IF Formula One chiefs are serious about their anti-racism campaign then they MUST take action after Lewis Hamilton received more racial abuse.
F1 launched their #WeRaceAsOne initiative in 2020 aimed at improving diversity and stamping out racism.
Lewis Hamilton says ‘the time has come for action’ and slammed the archaic mindset’ of people like Nelson Piquet
Ex-world champ Nelson Piquet should face tough action from F1 bosses over his slur against Lewis Hamilton
But there are now calls for them to take substantial action against Nelson Piquet after the three-times world champion used a racial slur towards the Brit in an interview.
It makes for an explosive start to the British Grand Prix weekend where Max Verstappen will be quizzed about Piquet’s comments – given he dates the Brazilian’s daughter, Kelly.
The flashpoint came after Piquet was interviewed about Verstappen and Hamilton’s clash at the British GP last year, where the Dutchman ended up in hospital for a check up.
Hamilton received racial abuse and even death threats on social media following the accident at Silverstone, for which Piquet says he was at fault.
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The controversial interview was recorded in Portuguese back in November and why the comments have taken so long to come into circulation is neither here nor there.
It is the fact Piquet chose to say the offensive word in the first place which highlights how much work still needs to be done to stop racism.
F1 and Hamilton have not always seen eye to eye with their messaging, as his protests have left them feeling uneasy.
He has called them out on a number of occasions, most recently in Saudi Arabia where he called on F1 “to do more” to highlight the social issues in the country.
He has listened to all the promises for action and support but he now wants to see some form of action from the sport.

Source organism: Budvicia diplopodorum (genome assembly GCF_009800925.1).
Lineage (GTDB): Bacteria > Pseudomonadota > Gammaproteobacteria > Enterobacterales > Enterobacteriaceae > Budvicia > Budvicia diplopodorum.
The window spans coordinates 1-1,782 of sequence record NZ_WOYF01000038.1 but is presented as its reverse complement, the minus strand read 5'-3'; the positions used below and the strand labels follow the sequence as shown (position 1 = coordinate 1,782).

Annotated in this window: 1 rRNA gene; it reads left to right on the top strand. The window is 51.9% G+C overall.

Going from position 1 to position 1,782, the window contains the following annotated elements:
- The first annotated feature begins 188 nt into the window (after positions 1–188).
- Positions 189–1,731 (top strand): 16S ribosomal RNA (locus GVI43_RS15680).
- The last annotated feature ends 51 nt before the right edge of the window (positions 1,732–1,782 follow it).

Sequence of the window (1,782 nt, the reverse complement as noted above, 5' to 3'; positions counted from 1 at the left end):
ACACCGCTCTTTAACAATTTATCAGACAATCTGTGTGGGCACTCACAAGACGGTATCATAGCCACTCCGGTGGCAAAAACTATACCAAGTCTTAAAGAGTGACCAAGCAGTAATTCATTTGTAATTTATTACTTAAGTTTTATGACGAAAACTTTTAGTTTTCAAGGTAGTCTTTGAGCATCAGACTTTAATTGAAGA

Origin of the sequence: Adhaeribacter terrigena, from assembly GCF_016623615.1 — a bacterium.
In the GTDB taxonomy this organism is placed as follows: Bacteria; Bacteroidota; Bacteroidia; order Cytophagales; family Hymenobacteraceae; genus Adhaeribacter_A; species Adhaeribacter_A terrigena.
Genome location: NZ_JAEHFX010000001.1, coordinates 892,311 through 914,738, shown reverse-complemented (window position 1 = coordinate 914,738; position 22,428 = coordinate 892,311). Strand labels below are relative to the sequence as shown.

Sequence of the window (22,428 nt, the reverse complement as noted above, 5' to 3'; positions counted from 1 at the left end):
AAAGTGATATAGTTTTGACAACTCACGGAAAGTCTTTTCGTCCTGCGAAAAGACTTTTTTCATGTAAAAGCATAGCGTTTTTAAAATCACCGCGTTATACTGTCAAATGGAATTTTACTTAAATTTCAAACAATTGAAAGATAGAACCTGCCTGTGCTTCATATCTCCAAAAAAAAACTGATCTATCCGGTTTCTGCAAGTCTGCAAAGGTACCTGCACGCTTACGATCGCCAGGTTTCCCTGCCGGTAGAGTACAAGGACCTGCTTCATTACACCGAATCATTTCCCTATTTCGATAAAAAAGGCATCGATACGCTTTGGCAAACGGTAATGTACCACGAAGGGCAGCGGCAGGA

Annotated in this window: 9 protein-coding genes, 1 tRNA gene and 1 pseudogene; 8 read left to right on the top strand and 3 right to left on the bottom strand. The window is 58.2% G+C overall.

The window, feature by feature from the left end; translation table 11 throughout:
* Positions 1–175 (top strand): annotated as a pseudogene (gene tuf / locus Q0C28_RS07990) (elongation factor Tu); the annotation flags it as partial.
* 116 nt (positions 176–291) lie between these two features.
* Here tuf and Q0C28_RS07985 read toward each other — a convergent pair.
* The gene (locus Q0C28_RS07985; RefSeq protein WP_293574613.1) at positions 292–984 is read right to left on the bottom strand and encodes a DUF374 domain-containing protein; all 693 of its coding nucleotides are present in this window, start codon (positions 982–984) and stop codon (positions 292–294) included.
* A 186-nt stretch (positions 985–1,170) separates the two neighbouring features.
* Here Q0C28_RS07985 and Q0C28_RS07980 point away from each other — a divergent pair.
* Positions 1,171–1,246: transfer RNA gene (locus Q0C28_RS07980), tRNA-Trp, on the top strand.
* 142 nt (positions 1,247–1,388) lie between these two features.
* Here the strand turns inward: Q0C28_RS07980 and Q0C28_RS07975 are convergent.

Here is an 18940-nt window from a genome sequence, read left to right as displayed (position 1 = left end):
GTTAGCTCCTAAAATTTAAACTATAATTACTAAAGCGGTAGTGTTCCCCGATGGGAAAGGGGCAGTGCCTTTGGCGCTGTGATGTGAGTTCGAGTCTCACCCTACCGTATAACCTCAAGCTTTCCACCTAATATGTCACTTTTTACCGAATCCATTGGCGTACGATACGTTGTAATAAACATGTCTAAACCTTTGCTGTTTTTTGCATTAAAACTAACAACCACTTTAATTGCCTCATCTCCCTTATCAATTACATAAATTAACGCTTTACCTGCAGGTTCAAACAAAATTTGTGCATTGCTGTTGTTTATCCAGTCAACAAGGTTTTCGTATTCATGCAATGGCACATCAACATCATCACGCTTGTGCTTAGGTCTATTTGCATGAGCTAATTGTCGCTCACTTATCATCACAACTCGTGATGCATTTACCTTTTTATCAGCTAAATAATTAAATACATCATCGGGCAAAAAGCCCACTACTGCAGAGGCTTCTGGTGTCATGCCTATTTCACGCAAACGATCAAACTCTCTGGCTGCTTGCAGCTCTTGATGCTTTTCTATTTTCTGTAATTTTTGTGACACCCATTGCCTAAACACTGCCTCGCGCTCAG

This latest controversy with Piquet will prove to be an acid test to see if F1’s “WRAO” initiative is working or nothing more than a colourful hashtag.
Hamilton’s initial campaign to highlight racism started when he supported Colin Kaepernick, the former NFL player who in 2016 took the knee during the American national anthem in protest, but has since escalated.
It has evolved from him taking a knee or wearing protest t-shirts before races – incidents which have not sat especially well with the F1 hierarchy.
In September 2020 at the Tuscan GP, he wore a t-shirt saying ‘Arrest the cops who killed Breonna Taylor’ – sparking panic at F1 and their governing body, the FIA, given the organisation is supposed to remain politically neutral.
Taylor, 26, was shot dead when officers stormed her apartment in Kentucky on a search warrant for drugs in March 2020.
Hamilton has also not been afraid to use his voice and speak out on not only racism but also inclusivity and LGBT rights.
Lewis Hamilton is worried racism issues are not being properly tackled
Colin Kaepernick taking the knee was supported by Lewis Hamilton
Sometimes when it was not especially comfortable for him to do so, given the political situation in certain countries, again causing a considerable headache for F1.
But his actions have resulted in positive trends across the paddock as other teams have started to focus on improving their own diversity.
Within his own Mercedes team there have been notable changes to their business as a consequence of his actions.
Between 2021 and 2025, Mercedes’s F1 team have a programme that requires 25 percent of new starters to be from under-represented backgrounds.
Last year, that figure was actually 38 percent and the team doubled its members from minority ethnic backgrounds.
Nelson Piquet has been accused of having an ‘archaic mindset’
He’s also put his money in too and started his own foundation following a commission into why there were so few minorities working in F1.
The upshot is that he has put in £20million into the “Mission 44” project which will train teachers from under-represented backgrounds in the subjects of science, technology, maths and engineering, in the hope that encourages more children to go into motorsport.
Mercedes and Hamilton too formed a joint charitable partnership to build a more diverse UK motorsport sector with the first grants due to be paid very soon.
He is making a difference and when he eventually stops competing, unlike Piquet, he will have more legacy than simply world titles.
He will have changed the motorsport landscape for good but for the time being, the sport has more to do – and that is now in the hands of F1 and what they do with Piquet to send the right message loud and clear.
For as his comments prove, there is still a long way to go before racism in F1 sees the chequered flag.